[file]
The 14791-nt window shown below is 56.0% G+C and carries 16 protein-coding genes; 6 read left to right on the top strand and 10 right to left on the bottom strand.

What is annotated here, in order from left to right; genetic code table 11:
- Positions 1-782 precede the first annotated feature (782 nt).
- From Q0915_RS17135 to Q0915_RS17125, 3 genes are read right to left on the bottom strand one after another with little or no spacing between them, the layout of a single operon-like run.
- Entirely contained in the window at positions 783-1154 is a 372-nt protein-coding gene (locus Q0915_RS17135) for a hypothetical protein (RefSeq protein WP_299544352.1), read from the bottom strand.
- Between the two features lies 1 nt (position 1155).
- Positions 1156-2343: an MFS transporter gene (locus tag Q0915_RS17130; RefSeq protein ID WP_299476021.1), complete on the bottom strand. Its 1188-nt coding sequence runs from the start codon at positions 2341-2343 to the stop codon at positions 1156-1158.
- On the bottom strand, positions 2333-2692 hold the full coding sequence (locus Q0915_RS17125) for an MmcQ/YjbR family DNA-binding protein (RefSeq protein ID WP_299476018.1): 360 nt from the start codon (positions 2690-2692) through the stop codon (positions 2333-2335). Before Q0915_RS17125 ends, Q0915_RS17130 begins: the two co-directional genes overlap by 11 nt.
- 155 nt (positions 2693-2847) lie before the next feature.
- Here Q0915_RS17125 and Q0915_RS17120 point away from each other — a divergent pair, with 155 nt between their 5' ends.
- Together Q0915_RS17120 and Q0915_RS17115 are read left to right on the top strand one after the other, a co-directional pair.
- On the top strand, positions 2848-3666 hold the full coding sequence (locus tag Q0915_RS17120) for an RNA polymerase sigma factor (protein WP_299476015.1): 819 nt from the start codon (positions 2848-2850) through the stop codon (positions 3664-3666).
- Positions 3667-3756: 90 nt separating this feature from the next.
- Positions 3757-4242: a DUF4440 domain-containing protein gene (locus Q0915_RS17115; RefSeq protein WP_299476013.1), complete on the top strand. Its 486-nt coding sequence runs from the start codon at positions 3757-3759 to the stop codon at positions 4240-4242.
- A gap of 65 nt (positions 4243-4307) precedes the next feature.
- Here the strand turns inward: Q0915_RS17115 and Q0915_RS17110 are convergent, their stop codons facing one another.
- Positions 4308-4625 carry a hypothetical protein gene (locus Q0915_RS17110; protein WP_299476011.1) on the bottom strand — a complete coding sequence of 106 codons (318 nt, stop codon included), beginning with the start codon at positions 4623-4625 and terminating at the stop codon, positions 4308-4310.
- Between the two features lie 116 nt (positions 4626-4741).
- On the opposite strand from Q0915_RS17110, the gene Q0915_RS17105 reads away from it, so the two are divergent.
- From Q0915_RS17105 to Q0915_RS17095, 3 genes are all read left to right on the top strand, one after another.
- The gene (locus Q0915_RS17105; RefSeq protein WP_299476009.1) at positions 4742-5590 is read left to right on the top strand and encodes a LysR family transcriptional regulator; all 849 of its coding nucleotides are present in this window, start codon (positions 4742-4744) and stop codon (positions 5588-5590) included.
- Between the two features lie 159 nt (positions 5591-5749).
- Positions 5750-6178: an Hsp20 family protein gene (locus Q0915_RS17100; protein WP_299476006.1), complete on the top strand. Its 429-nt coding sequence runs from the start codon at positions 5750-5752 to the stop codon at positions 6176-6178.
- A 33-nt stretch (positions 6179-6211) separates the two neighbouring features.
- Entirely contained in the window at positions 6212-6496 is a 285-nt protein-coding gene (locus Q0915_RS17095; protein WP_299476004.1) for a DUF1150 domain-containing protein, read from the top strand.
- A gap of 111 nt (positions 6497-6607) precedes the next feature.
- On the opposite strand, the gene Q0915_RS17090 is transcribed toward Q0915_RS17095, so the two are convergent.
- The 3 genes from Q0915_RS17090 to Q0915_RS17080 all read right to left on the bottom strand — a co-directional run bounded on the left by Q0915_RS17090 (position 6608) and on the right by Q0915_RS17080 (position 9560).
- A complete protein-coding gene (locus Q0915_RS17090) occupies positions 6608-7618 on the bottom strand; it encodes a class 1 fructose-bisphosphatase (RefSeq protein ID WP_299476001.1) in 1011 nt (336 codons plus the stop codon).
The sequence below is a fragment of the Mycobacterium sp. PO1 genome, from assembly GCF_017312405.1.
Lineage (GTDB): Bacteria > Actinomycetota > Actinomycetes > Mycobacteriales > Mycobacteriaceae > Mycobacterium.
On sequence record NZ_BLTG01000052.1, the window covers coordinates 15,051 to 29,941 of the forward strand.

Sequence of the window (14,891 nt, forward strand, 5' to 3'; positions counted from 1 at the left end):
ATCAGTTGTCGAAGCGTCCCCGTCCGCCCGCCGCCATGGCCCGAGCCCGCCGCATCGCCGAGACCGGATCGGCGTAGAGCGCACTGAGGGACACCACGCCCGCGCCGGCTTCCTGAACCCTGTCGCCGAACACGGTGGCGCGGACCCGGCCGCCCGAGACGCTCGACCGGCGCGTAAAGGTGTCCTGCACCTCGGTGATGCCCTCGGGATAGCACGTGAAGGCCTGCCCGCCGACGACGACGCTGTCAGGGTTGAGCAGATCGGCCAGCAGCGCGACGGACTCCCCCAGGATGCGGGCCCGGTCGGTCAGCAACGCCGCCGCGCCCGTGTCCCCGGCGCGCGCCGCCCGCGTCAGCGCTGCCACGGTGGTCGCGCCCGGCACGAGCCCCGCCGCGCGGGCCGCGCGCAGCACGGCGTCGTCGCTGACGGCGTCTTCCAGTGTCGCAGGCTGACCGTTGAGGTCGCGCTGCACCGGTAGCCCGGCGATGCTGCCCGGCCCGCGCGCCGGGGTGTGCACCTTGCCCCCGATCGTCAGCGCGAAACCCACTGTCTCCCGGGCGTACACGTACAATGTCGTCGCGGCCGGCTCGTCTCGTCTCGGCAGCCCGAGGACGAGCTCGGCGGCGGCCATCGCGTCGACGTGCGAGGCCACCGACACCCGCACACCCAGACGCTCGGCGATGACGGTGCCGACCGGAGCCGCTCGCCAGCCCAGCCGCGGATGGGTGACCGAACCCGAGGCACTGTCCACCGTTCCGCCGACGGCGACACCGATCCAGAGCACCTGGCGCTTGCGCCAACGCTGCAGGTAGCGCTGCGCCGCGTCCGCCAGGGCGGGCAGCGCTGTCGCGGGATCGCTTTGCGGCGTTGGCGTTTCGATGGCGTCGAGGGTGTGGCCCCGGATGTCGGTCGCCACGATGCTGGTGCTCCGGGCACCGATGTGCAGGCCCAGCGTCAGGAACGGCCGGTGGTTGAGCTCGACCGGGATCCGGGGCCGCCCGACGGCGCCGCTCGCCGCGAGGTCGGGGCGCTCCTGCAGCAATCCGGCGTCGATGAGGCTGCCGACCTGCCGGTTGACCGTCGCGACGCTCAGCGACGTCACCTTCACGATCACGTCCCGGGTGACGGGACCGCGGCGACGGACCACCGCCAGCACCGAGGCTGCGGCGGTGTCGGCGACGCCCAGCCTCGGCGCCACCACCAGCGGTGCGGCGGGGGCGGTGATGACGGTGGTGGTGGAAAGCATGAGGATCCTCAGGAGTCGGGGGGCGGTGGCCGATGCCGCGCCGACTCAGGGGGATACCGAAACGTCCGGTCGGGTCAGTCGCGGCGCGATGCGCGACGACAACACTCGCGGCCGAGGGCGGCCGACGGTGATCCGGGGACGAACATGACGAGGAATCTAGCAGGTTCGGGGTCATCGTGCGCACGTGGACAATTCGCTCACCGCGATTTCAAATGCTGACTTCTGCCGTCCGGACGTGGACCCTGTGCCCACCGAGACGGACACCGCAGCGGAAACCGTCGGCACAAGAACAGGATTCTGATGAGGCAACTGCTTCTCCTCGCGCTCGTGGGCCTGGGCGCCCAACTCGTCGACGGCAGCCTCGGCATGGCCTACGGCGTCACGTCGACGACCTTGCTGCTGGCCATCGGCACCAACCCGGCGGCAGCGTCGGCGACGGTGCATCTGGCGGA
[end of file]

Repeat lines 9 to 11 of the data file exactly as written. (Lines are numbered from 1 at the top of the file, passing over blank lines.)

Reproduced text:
- 155 nt (positions 2693-2847) lie before the next feature.
- Here Q0915_RS17125 and Q0915_RS17120 point away from each other — a divergent pair, with 155 nt between their 5' ends.
- Together Q0915_RS17120 and Q0915_RS17115 are read left to right on the top strand one after the other, a co-directional pair.